Sadly for his sizeable ego, however, the Fed-Ex Cup has just about the same level of (in)credibility as does the transparently tacky PC, a biennial affair that is but a pale imitation of the Ryder Cup.

Also check out Huggan's column for his review of Scott Macpherson's new book on The Old Course. 


TPC Boston Before/After 8th Hole

The TPC Boston's 213 yard par-3 8th appears to not have provided the Hanse-Faxon-Wagner team much to work with, but the bunker has less of that lovely Rees quality to it in the after shot (below). I also like the little bumpy ridge cut out short right that eliminates some of the modern shaping look and probably helps the player see into the right bunker better.




U.S. Amateur Saturday and Other Olympic Club Observations

506-t.gifI'm a little behind because the matches are underway, but for those tuning Saturday at 1 on NBC, a few stories will acquaint you with the final four.

Beth Murrison has the Friday game story summing up the day's play with a nice overview of the semifinalists.  Art Spander writes about Jhonattan Vegas, whose impressive game I got to see some of Friday. There's also Dave Shedloski on Colt Knost and Stuart Hall on Michael Thompson. 230136-992923-thumbnail.jpg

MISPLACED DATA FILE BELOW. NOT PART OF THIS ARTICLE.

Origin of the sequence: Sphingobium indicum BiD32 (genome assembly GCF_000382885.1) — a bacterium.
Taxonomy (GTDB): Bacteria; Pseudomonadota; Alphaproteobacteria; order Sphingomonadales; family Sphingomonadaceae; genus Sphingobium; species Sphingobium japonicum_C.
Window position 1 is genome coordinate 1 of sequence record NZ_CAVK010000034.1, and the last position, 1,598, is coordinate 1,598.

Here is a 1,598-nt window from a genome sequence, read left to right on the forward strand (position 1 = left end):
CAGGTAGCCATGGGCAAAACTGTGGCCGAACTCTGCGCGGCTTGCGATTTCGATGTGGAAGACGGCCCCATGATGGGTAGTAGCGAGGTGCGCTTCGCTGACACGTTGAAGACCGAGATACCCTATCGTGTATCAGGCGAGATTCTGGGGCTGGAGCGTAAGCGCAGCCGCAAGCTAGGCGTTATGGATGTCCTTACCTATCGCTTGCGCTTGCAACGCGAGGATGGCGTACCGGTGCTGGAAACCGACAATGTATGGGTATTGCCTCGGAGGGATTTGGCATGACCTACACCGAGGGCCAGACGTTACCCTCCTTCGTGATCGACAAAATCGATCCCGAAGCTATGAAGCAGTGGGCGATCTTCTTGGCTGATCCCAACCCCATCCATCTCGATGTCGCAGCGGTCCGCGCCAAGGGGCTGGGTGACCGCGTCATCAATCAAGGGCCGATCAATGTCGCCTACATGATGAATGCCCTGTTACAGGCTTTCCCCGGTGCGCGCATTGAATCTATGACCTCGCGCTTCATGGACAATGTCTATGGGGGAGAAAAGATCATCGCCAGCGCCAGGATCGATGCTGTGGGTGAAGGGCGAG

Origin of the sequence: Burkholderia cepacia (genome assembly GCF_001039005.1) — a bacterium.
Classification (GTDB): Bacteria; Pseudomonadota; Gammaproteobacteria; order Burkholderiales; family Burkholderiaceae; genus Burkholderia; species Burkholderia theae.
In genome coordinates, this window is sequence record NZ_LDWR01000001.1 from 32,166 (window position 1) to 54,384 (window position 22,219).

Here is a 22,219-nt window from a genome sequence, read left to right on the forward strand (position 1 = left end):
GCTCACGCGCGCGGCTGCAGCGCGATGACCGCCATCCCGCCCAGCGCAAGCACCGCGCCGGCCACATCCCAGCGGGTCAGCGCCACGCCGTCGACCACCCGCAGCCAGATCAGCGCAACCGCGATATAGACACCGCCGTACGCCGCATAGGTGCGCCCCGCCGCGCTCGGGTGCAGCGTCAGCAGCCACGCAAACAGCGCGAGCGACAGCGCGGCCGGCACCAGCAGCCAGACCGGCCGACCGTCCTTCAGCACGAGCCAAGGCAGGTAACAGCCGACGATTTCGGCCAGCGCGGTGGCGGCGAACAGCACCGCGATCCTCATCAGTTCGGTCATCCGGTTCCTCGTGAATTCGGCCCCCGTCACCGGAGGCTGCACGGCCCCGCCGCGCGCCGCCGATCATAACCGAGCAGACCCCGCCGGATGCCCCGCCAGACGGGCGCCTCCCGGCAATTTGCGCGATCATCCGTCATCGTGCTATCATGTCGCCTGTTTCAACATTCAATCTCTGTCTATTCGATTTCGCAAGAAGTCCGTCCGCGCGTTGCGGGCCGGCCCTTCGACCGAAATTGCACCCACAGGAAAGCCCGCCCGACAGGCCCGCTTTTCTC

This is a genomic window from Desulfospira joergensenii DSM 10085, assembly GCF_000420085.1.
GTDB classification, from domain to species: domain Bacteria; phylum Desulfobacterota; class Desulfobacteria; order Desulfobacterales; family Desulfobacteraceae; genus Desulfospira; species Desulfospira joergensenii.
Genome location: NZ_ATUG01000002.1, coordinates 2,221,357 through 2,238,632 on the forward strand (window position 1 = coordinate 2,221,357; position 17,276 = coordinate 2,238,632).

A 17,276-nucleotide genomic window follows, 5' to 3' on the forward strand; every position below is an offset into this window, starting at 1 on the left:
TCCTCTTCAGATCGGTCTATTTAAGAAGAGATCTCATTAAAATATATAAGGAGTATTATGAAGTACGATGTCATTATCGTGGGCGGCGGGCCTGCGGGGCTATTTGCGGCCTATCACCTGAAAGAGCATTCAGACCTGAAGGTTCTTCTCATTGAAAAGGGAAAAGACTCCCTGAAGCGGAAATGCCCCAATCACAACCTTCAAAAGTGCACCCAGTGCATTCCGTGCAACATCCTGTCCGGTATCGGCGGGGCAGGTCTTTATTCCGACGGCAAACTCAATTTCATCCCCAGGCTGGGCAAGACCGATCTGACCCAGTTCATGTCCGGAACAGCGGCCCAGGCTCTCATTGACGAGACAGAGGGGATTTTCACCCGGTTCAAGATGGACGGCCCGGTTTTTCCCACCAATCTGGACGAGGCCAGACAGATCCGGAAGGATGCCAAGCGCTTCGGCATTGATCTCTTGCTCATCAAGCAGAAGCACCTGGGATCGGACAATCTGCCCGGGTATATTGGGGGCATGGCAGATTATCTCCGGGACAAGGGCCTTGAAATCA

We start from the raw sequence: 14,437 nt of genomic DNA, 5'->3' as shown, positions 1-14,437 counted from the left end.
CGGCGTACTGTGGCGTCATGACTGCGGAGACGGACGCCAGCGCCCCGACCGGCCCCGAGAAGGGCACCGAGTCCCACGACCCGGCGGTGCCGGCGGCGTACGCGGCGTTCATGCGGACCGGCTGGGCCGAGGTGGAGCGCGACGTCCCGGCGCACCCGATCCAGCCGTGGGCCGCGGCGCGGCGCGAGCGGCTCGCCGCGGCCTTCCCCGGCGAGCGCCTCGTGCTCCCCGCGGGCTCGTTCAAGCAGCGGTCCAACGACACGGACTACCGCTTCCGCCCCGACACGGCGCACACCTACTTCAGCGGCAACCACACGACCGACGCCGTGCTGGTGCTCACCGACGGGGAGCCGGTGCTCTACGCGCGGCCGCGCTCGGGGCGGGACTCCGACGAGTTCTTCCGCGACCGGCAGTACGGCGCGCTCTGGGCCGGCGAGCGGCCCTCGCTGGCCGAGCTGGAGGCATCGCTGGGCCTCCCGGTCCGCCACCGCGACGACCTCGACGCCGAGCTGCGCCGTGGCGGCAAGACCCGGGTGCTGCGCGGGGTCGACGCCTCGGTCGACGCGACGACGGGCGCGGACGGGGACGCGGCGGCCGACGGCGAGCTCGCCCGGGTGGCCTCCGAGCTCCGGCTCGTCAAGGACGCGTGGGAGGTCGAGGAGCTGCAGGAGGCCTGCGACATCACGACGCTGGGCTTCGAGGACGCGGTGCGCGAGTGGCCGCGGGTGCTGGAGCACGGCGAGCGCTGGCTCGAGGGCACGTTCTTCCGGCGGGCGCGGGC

A big gallery follows the Vegas-Pan match Friday (click to enlarge)

As for the event, it was my first U.S. Amateur and if you've never been, it's one of the great spectating experiences in golf. Very few ropes dot the property and you get the chance to roam a great golf course watching elite golfers. Until you see it, you forget how unique it is to get so close to such high quality play in today's game. 230136-992909-thumbnail.jpg
(click for a word from USGA sponsors)

As for Olympic, it remains one of my very favorite places in golf thanks to the atmosphere, singular design and fond memories from playing USF's collegiate event there. I was a both thrilled and disappointed in how the course looks. On the sensational side is the extensive tree removal work since the U.S. Junior Amateur that has left mostly Monterey Cypress and some pines. Vistas have been opened and the Cypress look more impressive than ever. The view from the clubhouse of No. 3 green is particularly eye-catching.

View from behind No. 8 (click to enlarge)